[tdwg-content] What I learned at the TechnoBioBlitz

Markus Döring m.doering at mac.com
Mon Oct 11 16:35:58 CEST 2010

This seems to match the definition of the collectors field number:

A slightly broader one is the eventID that usually groups several observations, e.g. when recording a plot:


On Oct 11, 2010, at 16:22, Bryan wrote:

> Another element is a link between images, sound or whatever and the
> observation. This is useful since, at least for a time these media
> items are independent of the main observation. All information about
> the same object at the same time and place should be linked by an
> event identifier. In collections work this might be the collectors
> sequence number but any number/string such as Heidorn-20100915-215
> that is unique to the item would be fine. It would be associated with
> the main entry, images, sound or other records. In flickr this could
> be put into a tag. Some cameras allow prefix and auto increment of a
> trailing number which would work. Field observation tools could do the
> same and on paper it could be Observer+Date+SequenceNumber or anything
> else.
> -- Bryan
> On Mon, Oct 11, 2010 at 6:25 AM, joel sachs <jsachs at csee.umbc.edu> wrote:
>> Katie,
>> I entered your email at the bottom of
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>> and clicked "Unsubscribe or edit options". I then clicked "Unsubscribe" on
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>> Joel.
>> On Mon, 11 Oct 2010, k.flanagan at etoncollege.org.uk wrote:
>>> Please could you tell unsubscribe me from this list? I've tried following the unsubscribe instructions from the website but that hasn't worked.
>>> Thank you,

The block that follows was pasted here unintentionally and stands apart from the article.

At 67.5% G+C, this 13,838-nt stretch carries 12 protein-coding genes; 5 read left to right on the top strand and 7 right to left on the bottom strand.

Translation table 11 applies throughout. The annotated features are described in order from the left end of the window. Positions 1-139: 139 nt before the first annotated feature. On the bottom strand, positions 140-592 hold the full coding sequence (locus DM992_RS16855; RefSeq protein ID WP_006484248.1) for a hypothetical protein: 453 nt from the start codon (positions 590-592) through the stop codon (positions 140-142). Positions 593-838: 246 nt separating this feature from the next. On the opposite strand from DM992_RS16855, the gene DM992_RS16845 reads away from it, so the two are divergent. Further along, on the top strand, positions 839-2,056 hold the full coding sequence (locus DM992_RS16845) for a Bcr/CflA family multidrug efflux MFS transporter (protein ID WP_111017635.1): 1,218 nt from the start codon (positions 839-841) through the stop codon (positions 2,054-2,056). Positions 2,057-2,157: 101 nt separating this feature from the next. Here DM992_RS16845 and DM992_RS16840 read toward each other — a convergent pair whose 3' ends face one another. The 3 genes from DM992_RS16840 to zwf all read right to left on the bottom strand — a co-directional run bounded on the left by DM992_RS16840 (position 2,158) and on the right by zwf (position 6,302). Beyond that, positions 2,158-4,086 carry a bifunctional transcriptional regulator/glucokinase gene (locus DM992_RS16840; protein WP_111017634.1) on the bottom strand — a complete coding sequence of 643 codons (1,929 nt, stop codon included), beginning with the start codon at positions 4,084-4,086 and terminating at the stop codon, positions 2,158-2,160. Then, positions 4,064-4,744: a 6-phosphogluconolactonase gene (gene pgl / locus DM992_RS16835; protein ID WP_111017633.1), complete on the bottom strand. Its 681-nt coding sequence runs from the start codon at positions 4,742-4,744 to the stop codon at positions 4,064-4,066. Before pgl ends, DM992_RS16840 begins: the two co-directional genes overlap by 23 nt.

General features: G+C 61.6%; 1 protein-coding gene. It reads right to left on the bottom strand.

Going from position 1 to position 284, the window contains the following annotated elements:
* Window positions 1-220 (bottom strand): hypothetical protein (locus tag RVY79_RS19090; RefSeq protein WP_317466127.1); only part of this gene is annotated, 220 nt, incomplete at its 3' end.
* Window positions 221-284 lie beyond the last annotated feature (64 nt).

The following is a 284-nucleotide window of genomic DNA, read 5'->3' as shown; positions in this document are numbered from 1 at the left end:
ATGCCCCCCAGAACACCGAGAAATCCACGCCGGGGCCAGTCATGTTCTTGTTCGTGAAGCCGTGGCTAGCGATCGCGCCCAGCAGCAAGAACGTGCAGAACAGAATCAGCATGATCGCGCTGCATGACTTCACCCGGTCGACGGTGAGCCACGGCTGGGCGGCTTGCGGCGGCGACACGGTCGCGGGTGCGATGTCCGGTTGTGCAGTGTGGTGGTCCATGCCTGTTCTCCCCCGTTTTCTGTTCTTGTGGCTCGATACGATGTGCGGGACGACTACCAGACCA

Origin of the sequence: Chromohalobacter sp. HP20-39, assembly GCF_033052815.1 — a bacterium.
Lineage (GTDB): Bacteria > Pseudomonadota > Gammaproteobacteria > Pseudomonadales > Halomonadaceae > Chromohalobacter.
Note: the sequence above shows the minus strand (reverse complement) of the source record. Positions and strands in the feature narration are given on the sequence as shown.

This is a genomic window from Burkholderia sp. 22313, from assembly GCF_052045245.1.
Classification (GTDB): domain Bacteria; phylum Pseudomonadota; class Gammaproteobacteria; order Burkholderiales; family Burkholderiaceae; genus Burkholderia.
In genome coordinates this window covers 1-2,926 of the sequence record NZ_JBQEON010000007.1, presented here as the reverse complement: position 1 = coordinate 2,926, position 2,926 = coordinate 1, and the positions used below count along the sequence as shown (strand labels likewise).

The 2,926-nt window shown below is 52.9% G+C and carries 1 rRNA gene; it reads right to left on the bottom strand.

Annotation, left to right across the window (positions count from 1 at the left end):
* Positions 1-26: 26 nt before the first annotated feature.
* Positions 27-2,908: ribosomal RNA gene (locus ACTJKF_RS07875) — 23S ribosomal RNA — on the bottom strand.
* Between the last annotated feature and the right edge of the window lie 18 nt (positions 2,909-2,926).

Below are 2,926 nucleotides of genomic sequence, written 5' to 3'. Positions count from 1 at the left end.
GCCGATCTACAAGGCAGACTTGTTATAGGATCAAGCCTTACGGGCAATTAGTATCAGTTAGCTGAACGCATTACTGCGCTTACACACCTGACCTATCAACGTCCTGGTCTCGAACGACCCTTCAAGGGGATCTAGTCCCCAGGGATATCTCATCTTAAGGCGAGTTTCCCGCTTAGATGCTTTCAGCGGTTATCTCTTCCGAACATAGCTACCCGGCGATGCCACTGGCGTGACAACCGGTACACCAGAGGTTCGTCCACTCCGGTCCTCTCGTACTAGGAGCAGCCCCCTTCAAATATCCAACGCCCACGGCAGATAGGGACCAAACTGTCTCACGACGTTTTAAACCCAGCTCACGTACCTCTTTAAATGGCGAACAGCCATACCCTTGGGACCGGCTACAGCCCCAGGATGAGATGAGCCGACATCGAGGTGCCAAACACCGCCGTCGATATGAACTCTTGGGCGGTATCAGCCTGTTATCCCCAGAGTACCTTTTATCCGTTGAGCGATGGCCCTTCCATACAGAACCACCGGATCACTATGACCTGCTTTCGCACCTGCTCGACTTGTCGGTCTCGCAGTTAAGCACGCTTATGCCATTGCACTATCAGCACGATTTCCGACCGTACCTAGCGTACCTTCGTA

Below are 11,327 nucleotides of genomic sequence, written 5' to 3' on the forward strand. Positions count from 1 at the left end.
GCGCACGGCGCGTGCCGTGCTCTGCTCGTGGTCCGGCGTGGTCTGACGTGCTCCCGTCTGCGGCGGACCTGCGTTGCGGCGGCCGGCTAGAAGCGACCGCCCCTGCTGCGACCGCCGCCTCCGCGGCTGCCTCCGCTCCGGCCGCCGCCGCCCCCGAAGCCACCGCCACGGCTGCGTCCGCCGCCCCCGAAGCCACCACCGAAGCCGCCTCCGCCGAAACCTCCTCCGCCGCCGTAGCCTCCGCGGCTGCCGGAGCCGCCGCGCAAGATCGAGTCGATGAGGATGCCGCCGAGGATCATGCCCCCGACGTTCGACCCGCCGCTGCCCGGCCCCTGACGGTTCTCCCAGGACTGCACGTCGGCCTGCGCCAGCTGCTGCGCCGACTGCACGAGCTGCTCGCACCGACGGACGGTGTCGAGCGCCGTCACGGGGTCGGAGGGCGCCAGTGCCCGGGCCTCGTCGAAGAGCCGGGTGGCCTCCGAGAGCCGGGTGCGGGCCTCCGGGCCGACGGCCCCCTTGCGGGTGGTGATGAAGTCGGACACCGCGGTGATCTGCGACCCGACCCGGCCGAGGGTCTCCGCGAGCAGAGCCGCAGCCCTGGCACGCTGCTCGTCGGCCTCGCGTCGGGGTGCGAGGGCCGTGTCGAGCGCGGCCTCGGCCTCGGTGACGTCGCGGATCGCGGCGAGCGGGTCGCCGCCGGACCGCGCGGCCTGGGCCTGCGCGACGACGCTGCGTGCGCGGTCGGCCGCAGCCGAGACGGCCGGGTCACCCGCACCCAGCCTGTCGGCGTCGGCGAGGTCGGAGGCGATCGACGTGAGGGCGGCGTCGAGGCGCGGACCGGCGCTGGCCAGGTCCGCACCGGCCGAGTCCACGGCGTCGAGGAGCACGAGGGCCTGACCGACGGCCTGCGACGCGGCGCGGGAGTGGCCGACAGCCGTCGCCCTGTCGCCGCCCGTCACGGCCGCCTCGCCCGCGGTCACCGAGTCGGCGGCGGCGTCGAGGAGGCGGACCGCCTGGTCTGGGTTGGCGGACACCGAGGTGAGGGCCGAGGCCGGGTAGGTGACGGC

>>> Katie
>>> ________________________________
>>> From: tdwg-content-bounces at lists.tdwg.org [mailto:tdwg-content-bounces at lists.tdwg.org] On Behalf Of Tim Robertson (GBIF)
>>> Sent: 11 October 2010 13:00
>>> To: joel sachs
>>> Cc: tdwg-content at lists.tdwg.org; tdwg-bioblitz at googlegroups.com
>>> Subject: Re: [tdwg-content] What I learned at the TechnoBioBlitz
>>> Hi Joel,
>>> Thanks for taking the time to summarise this.  A few comments inline:
>>> On Oct 11, 2010, at 1:46 PM, joel sachs wrote:
>>> One of the goals of the recent bioblitz was to think about the suitability
>>> and appropriatness of TDWG standards for citizen science. Robert Stevenson
>>> has volunteered to take the lead on preparing a technobioblitz lessons
>>> learned document, and though the scope of this document is not yet
>>> determined, I think the audience will include bioblitz organizers,
>>> software developers, and TDWG as a whole. I hope no one is shy about
>>> sharing lessons they think they learned, or suggestions that they have. We
>>> can use the bioblitz google group for this discussion, and copy in
>>> tdwg-content when our discussion is standards-specific.
>>> Here are some of my immediate observations:
>>> 1. Darwin Core is almost exactly right for citizen science. However, there
>>> is a desperate need for examples and templates of its use. To illustrate
>>> this need: one of the developers spoke of the design choice between "a
>>> simple csv file and a Darwin Core record". But a simple csv file is a
>>> legitimate representation of Darwin Core! To be fair to the developer,
>>> such a sentence might not have struck me as absurd a year ago, before
>>> Remsen said "let's use DwC for the bioblitz".
>>> We provided a couple of example DwC records (text and rdf) in the bioblitz
>>> data profile [1]. I  think the lessons learned document should include an
>>> on-line catalog of cut-and-pasteable examples covering a variety of use
>>> cases, together with a dead simple desciption of DwC, something like
>>> "Darwin Core is a collection of terms, together with definitions."
>>> Here are areas where we augemented or diverged from DwC in the bioblitz: